By Farid Najafi, president of Arbox Renewable Energy
Successful asset owners that enjoy a healthy bottom line make decisions driven by data to maximize returns and grow their portfolios. Through key performance indicators (KPIs) they assess, analyze and maximize the performance of their projects through development and operation. Having access to this data can help keep you well informed about your existing projects and take necessary action to optimize their performance.
Through comparison, benchmarking and plotting you can identify your best performing projects against your poorly performing projects. This insight can help you identify good opportunities and shy away from risky ones in the future.
Many companies use a variety of KPIs in their organization. Here are five KPIs commonly used in the industry.
1. ROI – Return on investment
This simple calculation is the ratio of a project’s estimated earnings to its initial investment. This metric can be used to determine if a project should go forward or not. It is a valuable practice to revisit the ROI throughout an asset’s life to learn what assumptions and techniques work and which don’t so that the process can be improved in the future.
2. NPV – Net present value
The NPV is a calculation that helps you evaluate the feasibility of a project. Today your money is worth more due to inflation and other factors. This calculation tells you the value off all the project’s estimated future earnings in today’s dollars. The higher the NPV, the more profitable your investment will be.
3. IRR – Internal rate of return
IRR is an advanced version of return on investment (ROI). Think of IRR as an interest on your investment. It tells you how much you are earning on the investment annually. It’s important to track the IRR throughout a project to ensure good returns are being achieved.
4. PR – Performance ratio
This is an important metric for power generation facilities. The performance ratio compares the actual electricity produced against theoretical estimates. The actual performance will be lower due to a number of factors including efficiency losses, site design and weather. A low PR indicates that technical problems are preventing an asset from performing optimally.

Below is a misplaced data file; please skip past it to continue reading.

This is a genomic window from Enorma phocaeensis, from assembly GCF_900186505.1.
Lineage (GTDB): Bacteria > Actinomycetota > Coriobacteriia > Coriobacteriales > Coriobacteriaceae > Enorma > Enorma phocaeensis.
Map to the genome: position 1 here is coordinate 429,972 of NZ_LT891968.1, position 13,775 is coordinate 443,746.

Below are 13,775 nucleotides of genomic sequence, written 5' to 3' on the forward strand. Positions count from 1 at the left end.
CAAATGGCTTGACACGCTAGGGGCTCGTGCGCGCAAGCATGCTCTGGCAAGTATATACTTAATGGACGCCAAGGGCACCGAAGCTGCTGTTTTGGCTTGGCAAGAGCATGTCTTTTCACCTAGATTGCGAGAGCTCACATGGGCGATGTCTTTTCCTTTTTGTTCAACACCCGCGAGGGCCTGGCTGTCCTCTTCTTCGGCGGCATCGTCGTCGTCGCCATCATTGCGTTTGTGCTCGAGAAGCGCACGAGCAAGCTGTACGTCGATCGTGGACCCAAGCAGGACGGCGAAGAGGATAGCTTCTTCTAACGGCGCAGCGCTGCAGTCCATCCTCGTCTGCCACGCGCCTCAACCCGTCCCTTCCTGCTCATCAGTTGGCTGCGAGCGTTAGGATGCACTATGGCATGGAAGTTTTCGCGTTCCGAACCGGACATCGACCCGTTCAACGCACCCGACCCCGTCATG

5. PA – Plant availability
This metric represents the uptime of the plant. If your plant is offline, down for maintenance, or experiences a service interruption, the availability decreases. A higher availability is desired and an availability of 98% or more is considered good.
This is just a sampling of some of the many KPIs that can be tracked. Other metrics that could be used include: total capacity, metric tons of carbon avoided, total energy generated, maintenance ticket count, or curtailment.
How does one track this information across their portfolio? It can be manually tracked on a spreadsheet or alternatively, software could be used to automatically monitor and update these values. If you have a portfolio that is reaching 15 or more assets, you may want to consider using an asset management platform to help automated these calculations for you. A common problem that many asset owners face is the amount of time they spend on month-end reporting. With software, these type of procedures can be quickly and automatically for you.
Farid Najafi is the president of Arbox Renewable Energy. Arbox is a software company that provides an asset management platform to solar companies. The Arbox Hap platform helps clients manage their growing portfolio of solar assets efficiently.